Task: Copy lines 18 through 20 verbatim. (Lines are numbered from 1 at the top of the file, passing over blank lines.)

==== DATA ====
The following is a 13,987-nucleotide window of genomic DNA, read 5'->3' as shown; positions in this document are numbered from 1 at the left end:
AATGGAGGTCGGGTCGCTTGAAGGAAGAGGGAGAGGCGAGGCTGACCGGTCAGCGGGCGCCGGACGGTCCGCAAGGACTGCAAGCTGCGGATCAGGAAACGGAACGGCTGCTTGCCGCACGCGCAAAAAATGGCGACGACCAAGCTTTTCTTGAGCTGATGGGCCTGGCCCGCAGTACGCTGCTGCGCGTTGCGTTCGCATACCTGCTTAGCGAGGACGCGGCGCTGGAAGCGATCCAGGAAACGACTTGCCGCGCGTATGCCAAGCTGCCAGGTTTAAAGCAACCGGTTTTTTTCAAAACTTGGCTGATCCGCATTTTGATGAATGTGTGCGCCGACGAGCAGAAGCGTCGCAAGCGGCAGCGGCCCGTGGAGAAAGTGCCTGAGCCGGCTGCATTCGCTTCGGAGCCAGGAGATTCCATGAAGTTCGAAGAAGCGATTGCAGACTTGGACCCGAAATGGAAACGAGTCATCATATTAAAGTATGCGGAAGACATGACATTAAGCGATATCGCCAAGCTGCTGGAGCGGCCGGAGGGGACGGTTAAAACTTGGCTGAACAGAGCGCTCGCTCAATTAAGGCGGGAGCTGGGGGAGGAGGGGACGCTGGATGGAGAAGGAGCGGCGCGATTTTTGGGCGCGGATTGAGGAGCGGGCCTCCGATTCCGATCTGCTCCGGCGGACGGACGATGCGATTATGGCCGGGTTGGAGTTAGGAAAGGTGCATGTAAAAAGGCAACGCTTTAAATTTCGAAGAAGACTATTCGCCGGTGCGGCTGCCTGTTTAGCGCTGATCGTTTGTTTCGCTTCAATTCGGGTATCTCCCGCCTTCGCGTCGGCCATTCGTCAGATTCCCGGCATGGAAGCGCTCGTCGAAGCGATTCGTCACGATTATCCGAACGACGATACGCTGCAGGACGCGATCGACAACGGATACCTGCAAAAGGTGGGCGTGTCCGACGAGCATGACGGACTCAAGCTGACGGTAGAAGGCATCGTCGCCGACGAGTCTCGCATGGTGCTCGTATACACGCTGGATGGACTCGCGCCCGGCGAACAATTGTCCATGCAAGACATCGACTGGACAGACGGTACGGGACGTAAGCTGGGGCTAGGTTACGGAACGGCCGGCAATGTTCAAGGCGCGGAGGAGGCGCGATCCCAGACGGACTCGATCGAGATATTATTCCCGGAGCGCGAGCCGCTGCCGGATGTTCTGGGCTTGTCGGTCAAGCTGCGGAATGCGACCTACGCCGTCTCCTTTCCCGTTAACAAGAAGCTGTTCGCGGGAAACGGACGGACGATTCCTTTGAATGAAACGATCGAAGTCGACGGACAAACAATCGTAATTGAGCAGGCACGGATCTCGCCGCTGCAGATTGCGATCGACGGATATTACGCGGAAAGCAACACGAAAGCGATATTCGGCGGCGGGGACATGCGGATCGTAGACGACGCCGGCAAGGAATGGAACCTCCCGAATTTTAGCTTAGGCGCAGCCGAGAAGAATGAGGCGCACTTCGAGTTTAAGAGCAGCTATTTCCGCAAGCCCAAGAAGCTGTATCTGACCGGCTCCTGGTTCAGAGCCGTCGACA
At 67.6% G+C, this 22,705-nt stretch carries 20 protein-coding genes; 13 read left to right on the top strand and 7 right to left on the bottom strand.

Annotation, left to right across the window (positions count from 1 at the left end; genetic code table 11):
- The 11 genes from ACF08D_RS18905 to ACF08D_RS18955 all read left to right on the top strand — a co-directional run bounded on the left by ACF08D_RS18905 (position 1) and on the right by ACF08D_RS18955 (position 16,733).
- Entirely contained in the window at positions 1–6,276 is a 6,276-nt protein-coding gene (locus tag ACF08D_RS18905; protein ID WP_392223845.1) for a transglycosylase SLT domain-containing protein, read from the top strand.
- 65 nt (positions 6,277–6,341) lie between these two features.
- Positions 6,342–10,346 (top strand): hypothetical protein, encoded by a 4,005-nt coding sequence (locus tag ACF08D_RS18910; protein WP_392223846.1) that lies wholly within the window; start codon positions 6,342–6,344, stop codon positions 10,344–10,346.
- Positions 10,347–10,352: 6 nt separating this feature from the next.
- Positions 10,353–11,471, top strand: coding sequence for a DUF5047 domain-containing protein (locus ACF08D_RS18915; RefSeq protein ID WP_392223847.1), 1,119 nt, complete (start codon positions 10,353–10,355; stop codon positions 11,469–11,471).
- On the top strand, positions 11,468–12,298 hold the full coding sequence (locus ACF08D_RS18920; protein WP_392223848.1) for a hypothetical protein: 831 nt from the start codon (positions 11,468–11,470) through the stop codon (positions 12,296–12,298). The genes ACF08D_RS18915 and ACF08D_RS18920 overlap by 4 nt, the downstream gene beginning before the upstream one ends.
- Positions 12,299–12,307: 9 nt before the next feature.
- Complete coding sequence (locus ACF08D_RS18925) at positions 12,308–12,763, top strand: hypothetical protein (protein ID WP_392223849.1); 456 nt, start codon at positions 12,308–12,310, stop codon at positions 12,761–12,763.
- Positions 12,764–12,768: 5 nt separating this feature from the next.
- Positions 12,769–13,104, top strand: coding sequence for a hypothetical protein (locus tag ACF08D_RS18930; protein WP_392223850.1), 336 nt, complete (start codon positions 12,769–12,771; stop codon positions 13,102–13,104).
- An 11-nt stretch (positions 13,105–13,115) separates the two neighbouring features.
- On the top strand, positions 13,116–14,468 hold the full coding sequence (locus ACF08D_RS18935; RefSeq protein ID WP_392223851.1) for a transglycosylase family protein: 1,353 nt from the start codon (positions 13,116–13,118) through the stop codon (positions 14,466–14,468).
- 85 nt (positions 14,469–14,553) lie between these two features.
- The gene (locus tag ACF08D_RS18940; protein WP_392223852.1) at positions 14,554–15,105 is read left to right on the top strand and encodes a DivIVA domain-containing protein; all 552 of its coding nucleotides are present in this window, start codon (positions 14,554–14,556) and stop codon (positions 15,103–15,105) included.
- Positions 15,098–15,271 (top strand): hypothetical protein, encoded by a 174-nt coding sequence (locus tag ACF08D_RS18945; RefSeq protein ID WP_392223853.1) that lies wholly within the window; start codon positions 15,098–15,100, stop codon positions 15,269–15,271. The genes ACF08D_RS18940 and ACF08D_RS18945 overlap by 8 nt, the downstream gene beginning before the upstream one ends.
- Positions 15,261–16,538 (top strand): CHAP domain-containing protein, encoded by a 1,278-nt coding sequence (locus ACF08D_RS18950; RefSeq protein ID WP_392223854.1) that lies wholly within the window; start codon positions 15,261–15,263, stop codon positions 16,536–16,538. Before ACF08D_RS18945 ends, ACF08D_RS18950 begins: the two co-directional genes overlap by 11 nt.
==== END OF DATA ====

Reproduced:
- 85 nt (positions 14,469–14,553) lie between these two features.
- The gene (locus tag ACF08D_RS18940; protein WP_392223852.1) at positions 14,554–15,105 is read left to right on the top strand and encodes a DivIVA domain-containing protein; all 552 of its coding nucleotides are present in this window, start codon (positions 14,554–14,556) and stop codon (positions 15,103–15,105) included.
- Positions 15,098–15,271 (top strand): hypothetical protein, encoded by a 174-nt coding sequence (locus tag ACF08D_RS18945; RefSeq protein ID WP_392223853.1) that lies wholly within the window; start codon positions 15,098–15,100, stop codon positions 15,269–15,271. The genes ACF08D_RS18940 and ACF08D_RS18945 overlap by 8 nt, the downstream gene beginning before the upstream one ends.